Palestine and the Palestinians are in fact a modern invention, a fiction created with the aim of dismantling Israel and undermining its claim to its ancient patrimony.
Indeed, prior to the 1947 UN partition plan, even Palestinian Arab leaders openly affirmed this to be the case.
Take, for example, Auni Bey Abdul-Hadi, who testified in 1937 before the Peel Commission, which was established by the British government to investigate the outbreak of Arab violence in British-ruled Palestine. Abdul-Hadi told the commission, that, “There is no such country as Palestine! ‘Palestine’ is a term the Zionists invented! There is no Palestine in the Bible. Our country was for centuries part of Syria.”
A decade later, in May 1947, the representative of the Arab Higher Committee told the UN General Assembly much the same.
Palestinian nationalism only gained steam in subsequent decades, as the Arab states found it to be a useful proxy tool in their ongoing war against the Jewish state. They cultivated a Palestinian national consciousness and identity in order to create a narrative of Arab victimhood and Israeli aggression, which suited their political agenda.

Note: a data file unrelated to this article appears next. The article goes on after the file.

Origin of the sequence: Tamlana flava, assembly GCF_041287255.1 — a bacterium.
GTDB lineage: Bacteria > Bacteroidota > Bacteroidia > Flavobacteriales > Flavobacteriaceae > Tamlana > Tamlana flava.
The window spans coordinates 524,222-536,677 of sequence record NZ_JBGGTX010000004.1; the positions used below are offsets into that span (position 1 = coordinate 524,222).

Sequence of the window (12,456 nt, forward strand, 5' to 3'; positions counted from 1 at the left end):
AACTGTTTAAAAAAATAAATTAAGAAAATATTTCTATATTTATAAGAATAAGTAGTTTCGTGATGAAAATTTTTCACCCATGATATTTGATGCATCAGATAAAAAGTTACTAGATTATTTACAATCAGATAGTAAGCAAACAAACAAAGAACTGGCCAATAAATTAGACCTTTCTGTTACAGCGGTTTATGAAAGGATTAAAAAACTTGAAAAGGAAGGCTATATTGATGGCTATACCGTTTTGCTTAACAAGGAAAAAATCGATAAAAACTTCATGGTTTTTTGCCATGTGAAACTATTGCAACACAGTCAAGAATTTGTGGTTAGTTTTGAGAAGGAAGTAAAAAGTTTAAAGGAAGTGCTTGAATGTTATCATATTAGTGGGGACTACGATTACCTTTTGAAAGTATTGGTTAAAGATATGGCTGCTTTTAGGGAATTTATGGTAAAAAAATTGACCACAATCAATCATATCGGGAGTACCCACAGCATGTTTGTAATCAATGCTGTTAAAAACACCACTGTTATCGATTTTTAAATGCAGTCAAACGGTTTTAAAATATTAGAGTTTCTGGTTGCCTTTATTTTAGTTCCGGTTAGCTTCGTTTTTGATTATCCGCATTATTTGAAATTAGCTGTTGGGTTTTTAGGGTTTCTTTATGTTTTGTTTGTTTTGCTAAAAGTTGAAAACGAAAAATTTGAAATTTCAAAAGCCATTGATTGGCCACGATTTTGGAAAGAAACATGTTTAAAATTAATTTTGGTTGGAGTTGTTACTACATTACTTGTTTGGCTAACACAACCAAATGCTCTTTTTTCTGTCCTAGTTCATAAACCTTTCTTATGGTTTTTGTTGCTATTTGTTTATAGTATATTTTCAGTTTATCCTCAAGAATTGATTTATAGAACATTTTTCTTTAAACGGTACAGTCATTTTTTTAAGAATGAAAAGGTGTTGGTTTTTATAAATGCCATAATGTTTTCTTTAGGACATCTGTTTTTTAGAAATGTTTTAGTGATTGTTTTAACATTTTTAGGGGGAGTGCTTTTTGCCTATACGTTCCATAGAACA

Continue reading → The Invention of Palestine
About the hostility of the Obama administration to Israel there is no longer room for honest doubt. A few weeks back, President Obama commiserated “privately” (albeit via an open mike) with French President Sarkozy about the tribulations of dealing with a “liar” like Israeli Prime Minister Binyamin Netanyahu. Obama one-upped Sarkozy with the plaint, “I have to deal with him every day.” And over the last two weeks, senior administration officials have been taking their own private musings public.
Most significantly, Defense Secretary Leon Panetta dismissed the idea that the instability confronting Israel on every border makes it impossible for Israel to contemplate further territorial concessions at present. The time is always right for Israeli withdrawals, Panetta implied, urging Israel “to get back to the _____ bargaining table.” In the same speech, Panetta did everything possible to assure the Iranian leadership that the United States will never employ military force to stop the Iranian nuclear program.